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Political Ecology of Silences

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Organizer: Can Bilir

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This seminar will gather a community of researchers with multidisciplinary focuses working within and beyond literature, film, music, and sound studies to examine the Anthropocentric detrimental impacts on environmental and social levels through the critical analysis, reading, and listening of silence and sound.

The post-1950s period hosted cultural and technological changes in auditory aesthetics with advancements proposing listening to the physical traits of sound. These advancements, which predominantly derived from digital music studios in France and, later, in Germany and the US, proposed sound imaginations in favor of acousmatic music and reduction of listening (Schaeffer 1966; Chion 2016), in which sounds are extracted from causalities, semantics, and other sensorial stimulations. This framework proposed a formalized abstraction of the physicalism and materialism of digital and acoustic audio productions and designs. In the same period, upon the great accelerations (Steffen et al. 2015), increase in the awareness of anthropocentric detrimental impacts on a planetary scale provided the foundation for a new materialistic turn in terms of multiplicities, nature, actants, and affect as opposed to reductive formalizations (Spinoza 1992; Bergson 2001 & 1944; Deleuze 1968; Bennett 2010).

Though these two systems of thought contrast with each other in the way that they deal with materialism, physicalism, and naturalism as relevant to auditory imaginaries, they together shape networks of knowledge (Latour 2004) and production techniques in global circulation, while the audibility of oppressed “others” and the subaltern in ordinary listening and discourse (Said 1984; Trouillot 1995; Spivak 2010) from otherized place imaginaries, such as the Global South, remains silenced. Silence’s material definition and natural-social role continue to be ambiguous among noises, inaudibility, fidelity (Attali 1985, Sterne 2003, Erlmann 2010), and emptiness in soundscapes (Schafer 1977), narration, and musicality.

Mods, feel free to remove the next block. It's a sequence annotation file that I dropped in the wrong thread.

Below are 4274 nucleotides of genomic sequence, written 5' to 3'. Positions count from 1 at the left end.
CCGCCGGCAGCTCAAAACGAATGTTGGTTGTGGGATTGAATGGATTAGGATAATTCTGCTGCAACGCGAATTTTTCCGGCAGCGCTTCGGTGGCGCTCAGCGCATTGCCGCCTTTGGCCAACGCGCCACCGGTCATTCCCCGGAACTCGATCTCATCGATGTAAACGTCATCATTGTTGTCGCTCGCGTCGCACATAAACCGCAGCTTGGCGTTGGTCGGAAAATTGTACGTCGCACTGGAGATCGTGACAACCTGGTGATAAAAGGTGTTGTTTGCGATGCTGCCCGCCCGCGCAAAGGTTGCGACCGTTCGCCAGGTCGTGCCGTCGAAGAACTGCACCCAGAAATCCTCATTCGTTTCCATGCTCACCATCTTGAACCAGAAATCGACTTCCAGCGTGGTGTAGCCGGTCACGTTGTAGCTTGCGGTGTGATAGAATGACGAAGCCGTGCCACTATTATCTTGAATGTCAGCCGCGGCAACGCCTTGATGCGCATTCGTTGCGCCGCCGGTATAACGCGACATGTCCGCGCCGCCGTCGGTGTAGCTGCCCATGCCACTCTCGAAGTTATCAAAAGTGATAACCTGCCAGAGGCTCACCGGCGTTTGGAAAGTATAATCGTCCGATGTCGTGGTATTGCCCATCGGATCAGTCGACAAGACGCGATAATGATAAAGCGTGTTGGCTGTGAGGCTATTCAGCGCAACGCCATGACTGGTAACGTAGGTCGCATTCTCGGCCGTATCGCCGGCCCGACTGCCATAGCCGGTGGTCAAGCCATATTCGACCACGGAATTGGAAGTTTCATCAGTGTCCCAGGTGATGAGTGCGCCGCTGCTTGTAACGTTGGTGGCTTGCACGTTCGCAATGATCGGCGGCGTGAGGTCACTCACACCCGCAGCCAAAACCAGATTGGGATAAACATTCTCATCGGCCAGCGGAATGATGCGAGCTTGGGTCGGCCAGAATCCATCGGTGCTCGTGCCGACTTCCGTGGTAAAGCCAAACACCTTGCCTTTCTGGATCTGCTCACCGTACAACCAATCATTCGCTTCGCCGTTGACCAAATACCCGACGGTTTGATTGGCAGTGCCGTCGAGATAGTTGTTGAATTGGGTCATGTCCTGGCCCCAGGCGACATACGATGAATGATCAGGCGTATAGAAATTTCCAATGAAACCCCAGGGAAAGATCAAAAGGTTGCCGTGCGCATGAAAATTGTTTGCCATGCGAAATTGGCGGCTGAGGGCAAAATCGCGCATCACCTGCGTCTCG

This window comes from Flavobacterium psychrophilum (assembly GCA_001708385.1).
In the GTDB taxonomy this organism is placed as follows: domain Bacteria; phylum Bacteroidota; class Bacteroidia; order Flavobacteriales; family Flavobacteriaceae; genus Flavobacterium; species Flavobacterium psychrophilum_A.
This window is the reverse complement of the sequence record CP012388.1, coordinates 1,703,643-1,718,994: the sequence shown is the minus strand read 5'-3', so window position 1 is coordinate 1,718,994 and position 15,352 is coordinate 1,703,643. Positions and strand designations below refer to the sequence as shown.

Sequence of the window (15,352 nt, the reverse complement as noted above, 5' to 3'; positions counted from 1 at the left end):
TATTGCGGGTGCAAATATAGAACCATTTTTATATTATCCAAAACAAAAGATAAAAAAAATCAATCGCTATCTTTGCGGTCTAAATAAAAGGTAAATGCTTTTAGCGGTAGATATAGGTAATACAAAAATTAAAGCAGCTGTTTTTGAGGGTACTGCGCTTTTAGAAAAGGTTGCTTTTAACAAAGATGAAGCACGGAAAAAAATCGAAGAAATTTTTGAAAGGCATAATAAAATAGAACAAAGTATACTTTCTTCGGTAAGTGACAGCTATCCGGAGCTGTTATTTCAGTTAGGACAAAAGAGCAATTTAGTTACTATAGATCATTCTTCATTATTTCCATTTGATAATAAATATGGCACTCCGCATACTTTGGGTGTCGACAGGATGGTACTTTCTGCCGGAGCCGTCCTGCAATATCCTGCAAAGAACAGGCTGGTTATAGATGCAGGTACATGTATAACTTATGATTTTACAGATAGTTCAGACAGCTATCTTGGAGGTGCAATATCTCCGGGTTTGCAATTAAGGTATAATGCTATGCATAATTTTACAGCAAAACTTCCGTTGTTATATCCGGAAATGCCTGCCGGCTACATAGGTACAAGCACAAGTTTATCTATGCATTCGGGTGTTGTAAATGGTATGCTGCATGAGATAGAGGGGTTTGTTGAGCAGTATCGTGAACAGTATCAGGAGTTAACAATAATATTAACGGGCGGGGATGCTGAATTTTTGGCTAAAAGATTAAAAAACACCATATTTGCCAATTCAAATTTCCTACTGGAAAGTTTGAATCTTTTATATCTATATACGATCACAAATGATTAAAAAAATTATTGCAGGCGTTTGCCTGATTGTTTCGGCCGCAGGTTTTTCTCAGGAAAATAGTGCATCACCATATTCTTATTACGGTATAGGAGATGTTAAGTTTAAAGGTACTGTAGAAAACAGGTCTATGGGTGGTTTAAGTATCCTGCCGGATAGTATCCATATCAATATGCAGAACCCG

This seminar welcomes new critical perspectives on silence and sound, building on the material, physical, and natural trichotomy in sound studies with critical approaches to the imaginaries of place, transnationalism, and universalism. Welcomed subjects include and are not limited to silence as natural impossibility (Cage 1961); sound’s role in cosmopolitanism (Kant 1795), eco-cosmopolitanism,  sense of place (Heise 2008), and provincializing (Chakrabarty 2000); refrains, differentiation, and rhizomatic multiplicities (Deleuze 1968; Deleuze & Guattari 1987); acousmêtre and vococentrism (Chion 1999); modern and mononaturalism (Latour 1993 & 2013); natural and humanistic historicities (Chakrabarty 2016); cyborg, compost, and posthumanism (Haraway 1985 & 2016), in addition to silence in postcolonial discourse.

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